Dabiq was symbolically the name of the first magazine published by ISIS in Iraq and Syria, with the last issue published in 2016. And in the early days of the terror group, ISIS published a series of e-books detailing their goals, including the “Black Flags from Rome” volume that vowed to conquer the city by 2020. That e-book detailed the terror group’s strategy to sack the Vatican and predicted mob bosses would put up tough resistance: “There is no doubt that if Muslims want to take over Italy, the Islamic State European fighters will have to ally with other militias to fight the Mafia before the conquest of Rome.” It recommended starting the fight in Bologna to choke off supply routes to the south.
A subsequent article in the Voice of Hind issue bylined “from brothers in Pakistan” continues to argue that their success won’t be based on the killing or capture of ISIS leaders and stresses that they “should not start worshipping their leaders because of their sincerity and piety, their achievements and efforts,” because “nothing has harmed Islam as much as personalityism.”
“Global tyrannical think tanks have lost their senses and gone insane about what else they can do to intimidate and defeat these monotheistic servants of Allah,” the article continued, asserting that the quick pledges of allegiance to the new ISIS leader “caused great fear” and “exposed the restlessness and anxiety of apostates.”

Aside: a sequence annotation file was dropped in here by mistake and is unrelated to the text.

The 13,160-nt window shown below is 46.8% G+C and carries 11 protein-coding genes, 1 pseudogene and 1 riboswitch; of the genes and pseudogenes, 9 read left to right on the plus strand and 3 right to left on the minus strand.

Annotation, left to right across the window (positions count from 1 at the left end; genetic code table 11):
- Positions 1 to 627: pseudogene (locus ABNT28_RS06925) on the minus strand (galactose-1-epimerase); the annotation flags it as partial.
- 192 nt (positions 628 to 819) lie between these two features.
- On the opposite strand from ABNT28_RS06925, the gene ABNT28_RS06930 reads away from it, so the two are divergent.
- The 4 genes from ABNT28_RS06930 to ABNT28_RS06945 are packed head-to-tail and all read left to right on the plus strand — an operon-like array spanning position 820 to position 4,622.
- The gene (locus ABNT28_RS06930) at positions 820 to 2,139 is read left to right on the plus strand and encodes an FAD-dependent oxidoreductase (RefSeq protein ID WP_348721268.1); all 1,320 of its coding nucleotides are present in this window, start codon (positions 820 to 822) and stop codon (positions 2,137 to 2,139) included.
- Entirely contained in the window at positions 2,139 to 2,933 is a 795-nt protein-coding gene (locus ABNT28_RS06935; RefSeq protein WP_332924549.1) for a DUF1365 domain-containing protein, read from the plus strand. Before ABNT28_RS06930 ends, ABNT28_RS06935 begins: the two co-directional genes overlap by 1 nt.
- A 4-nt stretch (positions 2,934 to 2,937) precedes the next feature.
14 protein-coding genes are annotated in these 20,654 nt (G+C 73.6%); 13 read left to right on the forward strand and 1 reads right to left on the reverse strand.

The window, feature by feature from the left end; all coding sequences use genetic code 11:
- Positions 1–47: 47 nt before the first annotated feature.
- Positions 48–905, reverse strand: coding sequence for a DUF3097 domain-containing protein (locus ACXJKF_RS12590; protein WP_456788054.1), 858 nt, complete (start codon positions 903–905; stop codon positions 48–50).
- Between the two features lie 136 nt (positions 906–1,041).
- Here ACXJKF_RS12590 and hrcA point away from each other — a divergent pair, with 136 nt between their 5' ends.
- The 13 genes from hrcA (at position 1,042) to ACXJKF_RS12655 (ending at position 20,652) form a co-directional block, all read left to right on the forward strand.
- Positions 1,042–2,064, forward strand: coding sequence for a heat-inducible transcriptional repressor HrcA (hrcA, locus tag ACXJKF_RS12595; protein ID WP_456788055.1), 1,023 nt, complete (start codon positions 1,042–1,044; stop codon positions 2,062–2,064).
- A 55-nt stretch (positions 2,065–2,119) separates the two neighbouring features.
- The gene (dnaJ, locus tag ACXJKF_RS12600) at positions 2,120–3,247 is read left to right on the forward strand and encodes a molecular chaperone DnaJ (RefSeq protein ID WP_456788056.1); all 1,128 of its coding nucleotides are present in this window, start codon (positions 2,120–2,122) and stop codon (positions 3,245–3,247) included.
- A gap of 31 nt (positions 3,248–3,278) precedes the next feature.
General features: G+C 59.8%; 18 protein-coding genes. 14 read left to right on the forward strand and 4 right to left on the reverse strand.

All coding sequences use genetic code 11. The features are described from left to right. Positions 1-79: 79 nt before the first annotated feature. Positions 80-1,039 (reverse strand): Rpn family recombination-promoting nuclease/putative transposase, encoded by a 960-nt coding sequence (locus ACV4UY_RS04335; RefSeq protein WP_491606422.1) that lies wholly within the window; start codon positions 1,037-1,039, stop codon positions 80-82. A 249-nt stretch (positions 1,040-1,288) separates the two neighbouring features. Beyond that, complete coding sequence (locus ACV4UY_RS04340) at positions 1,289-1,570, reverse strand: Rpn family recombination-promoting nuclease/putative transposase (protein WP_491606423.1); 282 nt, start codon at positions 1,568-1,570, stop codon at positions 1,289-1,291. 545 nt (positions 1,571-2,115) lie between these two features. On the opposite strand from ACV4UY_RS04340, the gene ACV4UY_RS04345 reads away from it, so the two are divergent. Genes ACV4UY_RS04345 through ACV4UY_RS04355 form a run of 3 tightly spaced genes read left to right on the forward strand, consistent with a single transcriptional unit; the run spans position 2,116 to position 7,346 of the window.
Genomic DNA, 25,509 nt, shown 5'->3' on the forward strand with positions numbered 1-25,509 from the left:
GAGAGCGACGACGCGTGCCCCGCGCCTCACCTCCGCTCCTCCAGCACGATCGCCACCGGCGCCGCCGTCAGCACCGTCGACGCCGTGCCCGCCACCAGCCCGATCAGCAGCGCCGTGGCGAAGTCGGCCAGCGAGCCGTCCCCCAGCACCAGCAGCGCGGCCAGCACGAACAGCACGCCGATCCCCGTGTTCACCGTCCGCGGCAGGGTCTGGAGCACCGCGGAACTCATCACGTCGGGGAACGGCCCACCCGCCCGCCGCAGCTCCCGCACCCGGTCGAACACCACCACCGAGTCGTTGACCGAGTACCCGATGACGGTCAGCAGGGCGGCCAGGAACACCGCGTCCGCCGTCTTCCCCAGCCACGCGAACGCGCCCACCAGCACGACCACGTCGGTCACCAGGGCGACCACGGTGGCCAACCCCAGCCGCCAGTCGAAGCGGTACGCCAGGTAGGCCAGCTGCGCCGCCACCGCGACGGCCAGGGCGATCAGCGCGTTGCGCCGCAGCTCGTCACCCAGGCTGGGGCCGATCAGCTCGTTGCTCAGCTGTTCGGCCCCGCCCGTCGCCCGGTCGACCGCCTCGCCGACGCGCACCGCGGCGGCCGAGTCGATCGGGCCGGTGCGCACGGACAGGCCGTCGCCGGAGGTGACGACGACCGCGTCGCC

“The Jihad and fighting is in full swing against the Crusaders, Jews, Christians, Hindus, other infidels and polytheists around the world,” ISIS said, noting the “recent glorious attack” in Israel that “gave surge to the wave in grounds of war.”
If supporters are unable to join jihadists in provinces where the terror group is active, “then pick up your arms to attack Kuffar,” the article continues. “And if you lack weapons, then pick up kitchen knives, daggers and home-based poisons, they should be sufficient for you.”
And an article bylined “from brothers in Maldives” argued that continued targeting of ISIS leaders “shows the significant effect the existence of a Khilafah system has over the wretched nations of Kufr” as “they hope that continuing this trend would lead to an ‘organizational collapse’ of the Islamic State and halt or disrupt the operational capabilities of Mujahideen making it harder for them to continue their attacks.”
“Islamic State has a well-managed leadership structure and succession protocols,” the article added, declaring “the blood of its leaders only strengthens the resolve of its soldiers… unlike other militia groups who unpredictably change their goals or give up on their religion with the demise of their leaders.”
“If the leaders of the Kuffar do not die from the weapons of the Mujahideen, they are more likely to die from the envy they have for the leaders of the Islamic State,” the group said.
They also issued a “stern warning against those who have wronged themselves in delaying the Bay’ah” to repent, adding that ISIS “is determined to take retribution on account of every leader and scholar that has been killed among them.”